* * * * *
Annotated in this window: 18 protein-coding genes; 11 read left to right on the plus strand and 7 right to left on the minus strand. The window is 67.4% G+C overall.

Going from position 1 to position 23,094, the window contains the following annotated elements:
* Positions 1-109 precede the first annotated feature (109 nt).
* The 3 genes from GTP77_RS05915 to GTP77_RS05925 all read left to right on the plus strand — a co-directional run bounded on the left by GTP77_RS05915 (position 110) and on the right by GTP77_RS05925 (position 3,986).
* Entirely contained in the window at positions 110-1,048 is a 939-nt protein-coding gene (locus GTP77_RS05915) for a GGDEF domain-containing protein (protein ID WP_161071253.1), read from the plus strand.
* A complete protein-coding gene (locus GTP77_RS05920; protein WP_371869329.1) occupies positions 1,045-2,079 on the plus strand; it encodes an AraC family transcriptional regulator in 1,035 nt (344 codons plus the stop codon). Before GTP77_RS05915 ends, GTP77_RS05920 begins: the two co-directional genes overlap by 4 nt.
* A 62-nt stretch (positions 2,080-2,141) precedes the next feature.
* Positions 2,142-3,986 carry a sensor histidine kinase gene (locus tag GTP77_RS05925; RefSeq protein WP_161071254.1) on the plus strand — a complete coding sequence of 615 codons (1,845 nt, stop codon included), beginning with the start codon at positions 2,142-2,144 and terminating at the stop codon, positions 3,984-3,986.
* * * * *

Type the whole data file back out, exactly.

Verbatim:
Annotated in this window: 18 protein-coding genes; 11 read left to right on the plus strand and 7 right to left on the minus strand. The window is 67.4% G+C overall.

Going from position 1 to position 23,094, the window contains the following annotated elements:
* Positions 1-109 precede the first annotated feature (109 nt).
* The 3 genes from GTP77_RS05915 to GTP77_RS05925 all read left to right on the plus strand — a co-directional run bounded on the left by GTP77_RS05915 (position 110) and on the right by GTP77_RS05925 (position 3,986).
* Entirely contained in the window at positions 110-1,048 is a 939-nt protein-coding gene (locus GTP77_RS05915) for a GGDEF domain-containing protein (protein ID WP_161071253.1), read from the plus strand.
* A complete protein-coding gene (locus GTP77_RS05920; protein WP_371869329.1) occupies positions 1,045-2,079 on the plus strand; it encodes an AraC family transcriptional regulator in 1,035 nt (344 codons plus the stop codon). Before GTP77_RS05915 ends, GTP77_RS05920 begins: the two co-directional genes overlap by 4 nt.
* A 62-nt stretch (positions 2,080-2,141) precedes the next feature.
* Positions 2,142-3,986 carry a sensor histidine kinase gene (locus tag GTP77_RS05925; RefSeq protein WP_161071254.1) on the plus strand — a complete coding sequence of 615 codons (1,845 nt, stop codon included), beginning with the start codon at positions 2,142-2,144 and terminating at the stop codon, positions 3,984-3,986.